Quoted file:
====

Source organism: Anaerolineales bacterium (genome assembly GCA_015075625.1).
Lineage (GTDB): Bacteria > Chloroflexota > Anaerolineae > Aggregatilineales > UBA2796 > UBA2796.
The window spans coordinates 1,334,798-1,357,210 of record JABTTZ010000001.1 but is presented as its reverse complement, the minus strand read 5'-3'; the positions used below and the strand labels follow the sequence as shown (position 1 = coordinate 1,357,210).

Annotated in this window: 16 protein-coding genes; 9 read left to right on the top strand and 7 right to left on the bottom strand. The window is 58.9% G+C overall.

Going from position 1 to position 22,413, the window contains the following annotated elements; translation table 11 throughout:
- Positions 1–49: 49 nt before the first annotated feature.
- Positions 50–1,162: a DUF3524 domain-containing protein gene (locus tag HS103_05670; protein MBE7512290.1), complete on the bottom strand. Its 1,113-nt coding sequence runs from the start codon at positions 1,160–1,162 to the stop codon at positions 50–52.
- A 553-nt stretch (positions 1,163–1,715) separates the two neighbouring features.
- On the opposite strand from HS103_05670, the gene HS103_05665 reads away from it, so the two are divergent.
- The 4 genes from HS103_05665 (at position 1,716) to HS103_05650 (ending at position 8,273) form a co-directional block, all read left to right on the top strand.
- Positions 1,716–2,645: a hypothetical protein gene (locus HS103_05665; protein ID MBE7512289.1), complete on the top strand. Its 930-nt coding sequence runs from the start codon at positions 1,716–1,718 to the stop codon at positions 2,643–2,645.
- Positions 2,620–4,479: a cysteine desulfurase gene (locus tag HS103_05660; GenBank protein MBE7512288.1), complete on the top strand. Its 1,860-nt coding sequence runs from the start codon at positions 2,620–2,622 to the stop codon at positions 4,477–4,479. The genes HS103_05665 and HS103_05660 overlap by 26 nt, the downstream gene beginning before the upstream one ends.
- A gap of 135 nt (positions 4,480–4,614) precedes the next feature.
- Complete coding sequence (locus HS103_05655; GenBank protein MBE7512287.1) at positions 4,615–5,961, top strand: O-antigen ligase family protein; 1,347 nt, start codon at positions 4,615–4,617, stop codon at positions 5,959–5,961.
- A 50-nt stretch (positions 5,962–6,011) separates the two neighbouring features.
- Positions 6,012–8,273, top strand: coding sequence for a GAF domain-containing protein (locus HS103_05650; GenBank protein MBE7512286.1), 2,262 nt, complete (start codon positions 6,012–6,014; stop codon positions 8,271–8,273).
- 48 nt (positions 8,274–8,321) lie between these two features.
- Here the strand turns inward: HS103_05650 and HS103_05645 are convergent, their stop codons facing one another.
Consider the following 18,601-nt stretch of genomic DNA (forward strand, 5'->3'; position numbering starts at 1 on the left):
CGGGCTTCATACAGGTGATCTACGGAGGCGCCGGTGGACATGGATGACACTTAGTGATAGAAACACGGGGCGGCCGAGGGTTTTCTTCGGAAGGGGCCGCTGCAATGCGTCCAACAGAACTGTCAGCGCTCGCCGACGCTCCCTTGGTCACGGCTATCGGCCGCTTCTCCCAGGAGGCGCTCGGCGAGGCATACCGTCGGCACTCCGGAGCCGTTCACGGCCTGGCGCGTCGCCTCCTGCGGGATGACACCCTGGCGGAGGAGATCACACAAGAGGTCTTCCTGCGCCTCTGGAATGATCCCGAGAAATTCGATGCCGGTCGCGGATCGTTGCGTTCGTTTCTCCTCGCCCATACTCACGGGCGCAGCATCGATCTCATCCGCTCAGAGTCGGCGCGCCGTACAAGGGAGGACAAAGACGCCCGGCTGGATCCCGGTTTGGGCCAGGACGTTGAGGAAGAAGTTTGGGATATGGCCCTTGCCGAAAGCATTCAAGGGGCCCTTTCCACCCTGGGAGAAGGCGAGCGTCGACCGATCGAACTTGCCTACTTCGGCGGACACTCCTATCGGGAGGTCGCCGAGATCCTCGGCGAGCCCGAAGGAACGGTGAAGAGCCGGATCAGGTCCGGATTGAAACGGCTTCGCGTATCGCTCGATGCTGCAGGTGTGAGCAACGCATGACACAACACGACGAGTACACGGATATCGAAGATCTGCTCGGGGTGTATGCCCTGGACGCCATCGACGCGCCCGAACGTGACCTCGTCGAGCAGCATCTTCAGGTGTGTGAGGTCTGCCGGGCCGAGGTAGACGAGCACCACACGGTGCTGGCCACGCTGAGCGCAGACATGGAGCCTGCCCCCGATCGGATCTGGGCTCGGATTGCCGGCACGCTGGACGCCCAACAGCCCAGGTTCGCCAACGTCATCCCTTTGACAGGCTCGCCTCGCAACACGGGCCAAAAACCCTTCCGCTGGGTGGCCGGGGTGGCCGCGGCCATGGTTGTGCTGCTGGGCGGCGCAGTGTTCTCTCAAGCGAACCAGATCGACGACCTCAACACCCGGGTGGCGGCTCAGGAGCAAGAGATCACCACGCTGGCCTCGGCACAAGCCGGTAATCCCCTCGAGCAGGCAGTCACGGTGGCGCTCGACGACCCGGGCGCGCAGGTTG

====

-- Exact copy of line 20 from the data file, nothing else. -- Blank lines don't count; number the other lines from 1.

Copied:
CGGGCTTCATACAGGTGATCTACGGAGGCGCCGGTGGACATGGATGACACTTAGTGATAGAAACACGGGGCGGCCGAGGGTTTTCTTCGGAAGGGGCCGCTGCAATGCGTCCAACAGAACTGTCAGCGCTCGCCGACGCTCCCTTGGTCACGGCTATCGGCCGCTTCTCCCAGGAGGCGCTCGGCGAGGCATACCGTCGGCACTCCGGAGCCGTTCACGGCCTGGCGCGTCGCCTCCTGCGGGATGACACCCTGGCGGAGGAGATCACACAAGAGGTCTTCCTGCGCCTCTGGAATGATCCCGAGAAATTCGATGCCGGTCGCGGATCGTTGCGTTCGTTTCTCCTCGCCCATACTCACGGGCGCAGCATCGATCTCATCCGCTCAGAGTCGGCGCGCCGTACAAGGGAGGACAAAGACGCCCGGCTGGATCCCGGTTTGGGCCAGGACGTTGAGGAAGAAGTTTGGGATATGGCCCTTGCCGAAAGCATTCAAGGGGCCCTTTCCACCCTGGGAGAAGGCGAGCGTCGACCGATCGAACTTGCCTACTTCGGCGGACACTCCTATCGGGAGGTCGCCGAGATCCTCGGCGAGCCCGAAGGAACGGTGAAGAGCCGGATCAGGTCCGGATTGAAACGGCTTCGCGTATCGCTCGATGCTGCAGGTGTGAGCAACGCATGACACAACACGACGAGTACACGGATATCGAAGATCTGCTCGGGGTGTATGCCCTGGACGCCATCGACGCGCCCGAACGTGACCTCGTCGAGCAGCATCTTCAGGTGTGTGAGGTCTGCCGGGCCGAGGTAGACGAGCACCACACGGTGCTGGCCACGCTGAGCGCAGACATGGAGCCTGCCCCCGATCGGATCTGGGCTCGGATTGCCGGCACGCTGGACGCCCAACAGCCCAGGTTCGCCAACGTCATCCCTTTGACAGGCTCGCCTCGCAACACGGGCCAAAAACCCTTCCGCTGGGTGGCCGGGGTGGCCGCGGCCATGGTTGTGCTGCTGGGCGGCGCAGTGTTCTCTCAAGCGAACCAGATCGACGACCTCAACACCCGGGTGGCGGCTCAGGAGCAAGAGATCACCACGCTGGCCTCGGCACAAGCCGGTAATCCCCTCGAGCAGGCAGTCACGGTGGCGCTCGACGACCCGGGCGCGCAGGTTG